Many older folks like to exaggerate about their long treks to school when they were kids, saying they walked miles in the rain or snow to arrive at their destination. But Tek4Kids volunteer Yemi Sulaimon does not need to embellish his story of hardship. As a child growing up outside of Lagos, Nigeria, he literally walked nine miles to and from school, often without shoes.
One day, a UN worker spoke with the children in Yemi’s class about breaking the barriers of poverty. She said they could become whatever they dreamed of becoming and encouraged them to set goals to achieve their dreams. These words clicked for Yemi and he dreamed of one day working in the Information Technology (IT) field in the United States. Though his friends often thought he was crazy, Yemi studied hard and earned money to take Microsoft (MS) Certification exams by hauling concrete blocks to the third floor of buildings for less than a penny apiece. The exams cost $150 each, so it took about three months of back-breaking labor for Yemi to save enough to pay for each exam. Amazingly, he successfully completed seven MS certifications during and following his high school years!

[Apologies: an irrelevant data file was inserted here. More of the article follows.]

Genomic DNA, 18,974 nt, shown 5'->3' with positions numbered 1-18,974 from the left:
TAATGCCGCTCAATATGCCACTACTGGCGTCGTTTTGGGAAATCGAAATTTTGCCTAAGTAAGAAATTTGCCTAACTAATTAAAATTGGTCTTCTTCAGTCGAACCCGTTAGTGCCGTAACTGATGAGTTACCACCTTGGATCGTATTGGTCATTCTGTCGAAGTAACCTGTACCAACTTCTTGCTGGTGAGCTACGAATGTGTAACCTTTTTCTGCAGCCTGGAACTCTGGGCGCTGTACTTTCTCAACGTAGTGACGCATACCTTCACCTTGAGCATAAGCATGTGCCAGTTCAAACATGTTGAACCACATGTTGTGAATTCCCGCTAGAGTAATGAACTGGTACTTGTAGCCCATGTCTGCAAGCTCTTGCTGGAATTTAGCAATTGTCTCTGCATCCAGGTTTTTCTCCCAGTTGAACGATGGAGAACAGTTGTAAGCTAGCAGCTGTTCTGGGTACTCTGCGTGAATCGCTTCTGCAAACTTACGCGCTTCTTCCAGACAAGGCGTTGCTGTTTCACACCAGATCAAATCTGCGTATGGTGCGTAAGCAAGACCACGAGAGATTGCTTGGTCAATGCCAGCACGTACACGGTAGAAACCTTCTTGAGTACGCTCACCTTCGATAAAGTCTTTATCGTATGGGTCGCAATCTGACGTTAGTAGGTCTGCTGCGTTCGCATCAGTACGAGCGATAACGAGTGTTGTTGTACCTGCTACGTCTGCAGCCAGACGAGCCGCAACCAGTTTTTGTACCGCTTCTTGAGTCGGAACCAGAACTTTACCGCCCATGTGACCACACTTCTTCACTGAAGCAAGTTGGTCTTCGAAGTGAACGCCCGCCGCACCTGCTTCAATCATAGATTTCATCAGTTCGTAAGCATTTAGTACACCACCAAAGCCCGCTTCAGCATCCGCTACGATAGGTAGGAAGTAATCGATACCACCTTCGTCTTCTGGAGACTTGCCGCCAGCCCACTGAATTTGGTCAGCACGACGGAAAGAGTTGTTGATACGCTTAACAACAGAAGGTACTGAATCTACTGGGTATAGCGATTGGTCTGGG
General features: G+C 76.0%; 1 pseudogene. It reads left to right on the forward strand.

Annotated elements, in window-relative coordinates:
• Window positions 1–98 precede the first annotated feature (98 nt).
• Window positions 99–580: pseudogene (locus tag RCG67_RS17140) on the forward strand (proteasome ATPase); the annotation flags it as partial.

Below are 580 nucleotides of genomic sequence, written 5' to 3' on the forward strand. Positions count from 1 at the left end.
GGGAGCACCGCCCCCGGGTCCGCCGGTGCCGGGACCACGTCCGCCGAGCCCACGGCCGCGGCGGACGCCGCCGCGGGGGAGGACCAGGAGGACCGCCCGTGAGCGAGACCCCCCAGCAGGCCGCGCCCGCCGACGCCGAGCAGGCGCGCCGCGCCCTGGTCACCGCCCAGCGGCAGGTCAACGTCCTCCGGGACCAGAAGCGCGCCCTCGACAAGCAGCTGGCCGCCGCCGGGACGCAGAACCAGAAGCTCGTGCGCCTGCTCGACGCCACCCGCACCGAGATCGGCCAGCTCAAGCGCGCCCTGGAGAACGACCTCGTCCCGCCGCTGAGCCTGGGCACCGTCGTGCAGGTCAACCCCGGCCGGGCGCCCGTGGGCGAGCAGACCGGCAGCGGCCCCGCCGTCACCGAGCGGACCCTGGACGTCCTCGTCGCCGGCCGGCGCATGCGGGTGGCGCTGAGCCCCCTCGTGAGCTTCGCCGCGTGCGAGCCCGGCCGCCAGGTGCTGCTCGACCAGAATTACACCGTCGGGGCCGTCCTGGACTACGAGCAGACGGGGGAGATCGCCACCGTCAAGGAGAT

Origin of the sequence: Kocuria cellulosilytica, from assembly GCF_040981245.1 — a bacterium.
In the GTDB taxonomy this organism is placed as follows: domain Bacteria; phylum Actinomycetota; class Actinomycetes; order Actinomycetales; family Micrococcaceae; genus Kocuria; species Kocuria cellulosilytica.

His hard work and perseverance began to pay off when someone realized his skills and offered him employment as an IT consultant for a bank in Rwanda. A series of events led to his coming to the US to work as an IT consultant and eventually to an IT position with boice.net, where he learned about the work of Tek4Kids through Gary Boice.
Yemi has traveled to Jeremie, Haiti twice now as a volunteer with Tek4Kids. On his second trip in 2015, he was invited to speak in several classes at St. Louis High School, where he encouraged students with the same message of hope he had received as a boy in Nigeria. When he was asked to field questions on a local call-in radio show with Father Ernest (the headmaster at St. Louis High), the response was overwhelming. Only expected to last about 45 minutes, the show went on for well over two hours!
Fortunately for Tek4Kids, Yemi plans to continue volunteering in Haiti and hopes to return in 2016.
He says, “I’ve been able to work my way out of poverty in Africa and am enjoying helping the people in Haiti do the same. Dreams come true, I am a living witness.”